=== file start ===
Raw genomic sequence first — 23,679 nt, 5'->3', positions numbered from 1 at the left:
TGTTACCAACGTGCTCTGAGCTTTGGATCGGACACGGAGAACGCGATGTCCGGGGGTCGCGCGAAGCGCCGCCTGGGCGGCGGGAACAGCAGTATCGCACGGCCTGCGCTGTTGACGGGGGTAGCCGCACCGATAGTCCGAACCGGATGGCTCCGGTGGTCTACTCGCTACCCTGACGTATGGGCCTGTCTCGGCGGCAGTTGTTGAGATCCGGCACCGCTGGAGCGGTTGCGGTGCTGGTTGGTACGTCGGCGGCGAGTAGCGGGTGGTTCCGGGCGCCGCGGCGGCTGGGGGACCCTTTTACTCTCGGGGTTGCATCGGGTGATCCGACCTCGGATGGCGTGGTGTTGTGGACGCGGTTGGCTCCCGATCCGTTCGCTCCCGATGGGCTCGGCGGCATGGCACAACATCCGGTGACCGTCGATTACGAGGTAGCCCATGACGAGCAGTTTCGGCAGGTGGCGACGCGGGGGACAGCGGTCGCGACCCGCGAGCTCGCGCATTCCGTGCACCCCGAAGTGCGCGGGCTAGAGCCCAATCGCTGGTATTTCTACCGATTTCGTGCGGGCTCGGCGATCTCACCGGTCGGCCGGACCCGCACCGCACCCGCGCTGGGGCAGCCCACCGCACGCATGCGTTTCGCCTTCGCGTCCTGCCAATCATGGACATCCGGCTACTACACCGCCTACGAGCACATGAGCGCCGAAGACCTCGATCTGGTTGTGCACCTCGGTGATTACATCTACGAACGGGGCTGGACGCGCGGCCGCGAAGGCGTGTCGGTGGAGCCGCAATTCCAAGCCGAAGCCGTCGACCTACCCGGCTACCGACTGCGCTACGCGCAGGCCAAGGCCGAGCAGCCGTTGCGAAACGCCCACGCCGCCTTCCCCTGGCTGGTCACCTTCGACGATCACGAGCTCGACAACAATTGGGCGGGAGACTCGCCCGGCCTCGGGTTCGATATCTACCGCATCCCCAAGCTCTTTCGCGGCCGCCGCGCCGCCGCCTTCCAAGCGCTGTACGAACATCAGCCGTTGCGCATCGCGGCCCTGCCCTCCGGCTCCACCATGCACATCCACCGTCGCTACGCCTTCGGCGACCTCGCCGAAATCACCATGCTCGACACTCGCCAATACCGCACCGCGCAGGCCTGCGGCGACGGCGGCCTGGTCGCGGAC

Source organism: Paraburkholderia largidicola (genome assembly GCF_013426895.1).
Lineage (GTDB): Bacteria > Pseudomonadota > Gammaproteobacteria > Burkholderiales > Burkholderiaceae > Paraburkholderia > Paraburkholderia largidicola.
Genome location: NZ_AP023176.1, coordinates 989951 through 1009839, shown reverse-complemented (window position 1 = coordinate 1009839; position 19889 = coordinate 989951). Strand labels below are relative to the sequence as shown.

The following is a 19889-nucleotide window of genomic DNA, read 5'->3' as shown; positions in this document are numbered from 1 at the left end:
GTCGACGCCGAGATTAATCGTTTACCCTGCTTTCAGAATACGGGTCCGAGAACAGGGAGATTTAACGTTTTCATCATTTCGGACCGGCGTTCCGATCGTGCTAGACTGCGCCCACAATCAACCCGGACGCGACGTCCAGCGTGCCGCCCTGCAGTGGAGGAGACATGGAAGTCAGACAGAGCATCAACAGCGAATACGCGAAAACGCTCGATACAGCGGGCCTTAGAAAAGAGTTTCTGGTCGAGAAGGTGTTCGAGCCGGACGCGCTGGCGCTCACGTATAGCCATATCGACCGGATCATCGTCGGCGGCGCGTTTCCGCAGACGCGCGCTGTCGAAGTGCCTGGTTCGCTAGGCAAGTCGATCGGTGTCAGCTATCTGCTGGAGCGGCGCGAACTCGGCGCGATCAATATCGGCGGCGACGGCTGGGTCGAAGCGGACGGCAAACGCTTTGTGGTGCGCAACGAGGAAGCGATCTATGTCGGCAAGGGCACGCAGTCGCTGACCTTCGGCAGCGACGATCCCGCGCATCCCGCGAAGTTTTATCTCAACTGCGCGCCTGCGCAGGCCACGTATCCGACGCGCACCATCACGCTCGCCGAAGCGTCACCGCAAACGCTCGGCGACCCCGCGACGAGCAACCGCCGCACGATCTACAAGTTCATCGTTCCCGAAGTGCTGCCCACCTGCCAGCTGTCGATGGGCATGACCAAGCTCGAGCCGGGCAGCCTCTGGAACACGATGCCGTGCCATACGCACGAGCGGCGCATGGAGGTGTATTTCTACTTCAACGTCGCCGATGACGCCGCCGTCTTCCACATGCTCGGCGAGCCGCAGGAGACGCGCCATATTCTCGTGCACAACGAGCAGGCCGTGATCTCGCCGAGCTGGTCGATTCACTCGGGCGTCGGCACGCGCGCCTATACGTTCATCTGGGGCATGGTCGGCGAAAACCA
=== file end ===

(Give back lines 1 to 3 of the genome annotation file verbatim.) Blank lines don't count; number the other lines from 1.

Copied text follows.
Raw genomic sequence first — 23,679 nt, 5'->3', positions numbered from 1 at the left:
TGTTACCAACGTGCTCTGAGCTTTGGATCGGACACGGAGAACGCGATGTCCGGGGGTCGCGCGAAGCGCCGCCTGGGCGGCGGGAACAGCAGTATCGCACGGCCTGCGCTGTTGACGGGGGTAGCCGCACCGATAGTCCGAACCGGATGGCTCCGGTGGTCTACTCGCTACCCTGACGTATGGGCCTGTCTCGGCGGCAGTTGTTGAGATCCGGCACCGCTGGAGCGGTTGCGGTGCTGGTTGGTACGTCGGCGGCGAGTAGCGGGTGGTTCCGGGCGCCGCGGCGGCTGGGGGACCCTTTTACTCTCGGGGTTGCATCGGGTGATCCGACCTCGGATGGCGTGGTGTTGTGGACGCGGTTGGCTCCCGATCCGTTCGCTCCCGATGGGCTCGGCGGCATGGCACAACATCCGGTGACCGTCGATTACGAGGTAGCCCATGACGAGCAGTTTCGGCAGGTGGCGACGCGGGGGACAGCGGTCGCGACCCGCGAGCTCGCGCATTCCGTGCACCCCGAAGTGCGCGGGCTAGAGCCCAATCGCTGGTATTTCTACCGATTTCGTGCGGGCTCGGCGATCTCACCGGTCGGCCGGACCCGCACCGCACCCGCGCTGGGGCAGCCCACCGCACGCATGCGTTTCGCCTTCGCGTCCTGCCAATCATGGACATCCGGCTACTACACCGCCTACGAGCACATGAGCGCCGAAGACCTCGATCTGGTTGTGCACCTCGGTGATTACATCTACGAACGGGGCTGGACGCGCGGCCGCGAAGGCGTGTCGGTGGAGCCGCAATTCCAAGCCGAAGCCGTCGACCTACCCGGCTACCGACTGCGCTACGCGCAGGCCAAGGCCGAGCAGCCGTTGCGAAACGCCCACGCCGCCTTCCCCTGGCTGGTCACCTTCGACGATCACGAGCTCGACAACAATTGGGCGGGAGACTCGCCCGGCCTCGGGTTCGATATCTACCGCATCCCCAAGCTCTTTCGCGGCCGCCGCGCCGCCGCCTTCCAAGCGCTGTACGAACATCAGCCGTTGCGCATCGCGGCCCTGCCCTCCGGCTCCACCATGCACATCCACCGTCGCTACGCCTTCGGCGACCTCGCCGAAATCACCATGCTCGACACTCGCCAATACCGCACCGCGCAGGCCTGCGGCGACGGCGGCCTGGTCGCGGAC

Source organism: Paraburkholderia largidicola (genome assembly GCF_013426895.1).